As predicted, all four studies showed strong evidence for a beginner's bubble and also allowed them to test a possible explanation for why a beginner's bubble would form in the first place: a process they termed exuberant theorizing. This suggests that people often develop their own theories on how to interpret information they receive and, based on a few early successes, become much more confident in the validity of those theories than the actual facts might warrant. Even though these theories were wrong more often than they were right, people continued to believe in them until additional experience taught them differently. 

Recognizing the limits of this kind of laboratory research, Sanchez and Dunning decided to test the existence of a beginner's bubble with a skill people might require in the real world, i.e., financial competence as measured using the 2012 and 2015 Financial Industry Regulatory Authority (FINRA) survey on financial capability. This annual survey examines financial habits of people across the United States. Along with basic questions about demographic factors (age, gender, education, etc.), the survey tested respondents in terms of financial literacy (using items such as “If interest rates rise, what will typically happen to bond prices?") as well as asking them to estimate their perceived financial literacy on a seven-point scale.

Looking at the 24,814 Americans surveyed in 2012 and 25,901 in 2015, the researchers compared how respondents viewed their perceived financial literacy (how financially astute they believed they were) to their actual financial literacy (how well they did on the financial questions asked in the survey. As expected, participants in the 18 to 24 age group showed a sharp surge in how they viewed their financial expertise only to flatten out or decline until middle age (45 to 54 age range). 

Even when actual financial knowledge, income, and level of education were factored in, the evidence for a "beginner's bubble" remained strong. When looking at financial literacy, however, age and experience appear to win out. In other words, actual financial knowledge rose as people grew older and more experienced regardless of other factors such as gender, level of education, and income.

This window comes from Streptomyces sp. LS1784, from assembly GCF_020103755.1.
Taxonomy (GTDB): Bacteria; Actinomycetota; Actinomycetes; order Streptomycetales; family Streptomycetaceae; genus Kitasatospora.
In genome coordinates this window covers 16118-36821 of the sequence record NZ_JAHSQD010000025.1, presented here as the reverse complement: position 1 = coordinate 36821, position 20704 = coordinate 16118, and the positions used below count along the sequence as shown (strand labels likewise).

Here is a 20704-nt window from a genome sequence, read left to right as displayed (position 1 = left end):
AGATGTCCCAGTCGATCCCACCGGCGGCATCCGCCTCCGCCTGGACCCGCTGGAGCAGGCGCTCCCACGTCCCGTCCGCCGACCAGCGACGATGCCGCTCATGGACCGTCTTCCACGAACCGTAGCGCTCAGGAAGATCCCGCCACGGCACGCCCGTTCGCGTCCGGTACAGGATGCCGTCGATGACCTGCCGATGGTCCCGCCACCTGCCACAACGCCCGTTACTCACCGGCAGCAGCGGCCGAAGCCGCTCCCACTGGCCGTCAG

So what can we conclude from this research? As Sanchez and Dunning point out in discussing their results, people in their third decade of life often lack the experience to make proper financial decisions; unfortunately, they are also least likely to realize this. If anything, they are often prone to overconfidence. While they may be hesitant at first, this passes quickly as the beginner's bubble sets in and the consequences can be, well, disastrous. Sadly, even experts can be prone to these kinds of errors because of their own exuberant theorizing when it comes to making predictions about financial markets, political events, election results, etc.   

While more research is definitely needed, these research results highlight the dangers of overconfidence, especially for people just starting out who may have an inflated view of their own ability. Though time and experience can help to some extent, people also need to realize that we are always going to be vulnerable to exuberant theorizing no matter how experienced we believe ourselves to be.   

So think long and hard about making that risky decision you've been contemplating, whether financial or otherwise. Chances are, you might need a little more experience first.

References

Sanchez, C., & Dunning, D. (2017, November 2). Overconfidence Among Beginners: Is a Little Learning a Dangerous Thing?. Journal of Personality and Social Psychology. Advance online publication. http://dx.doi.org/10.1037/pspa0000102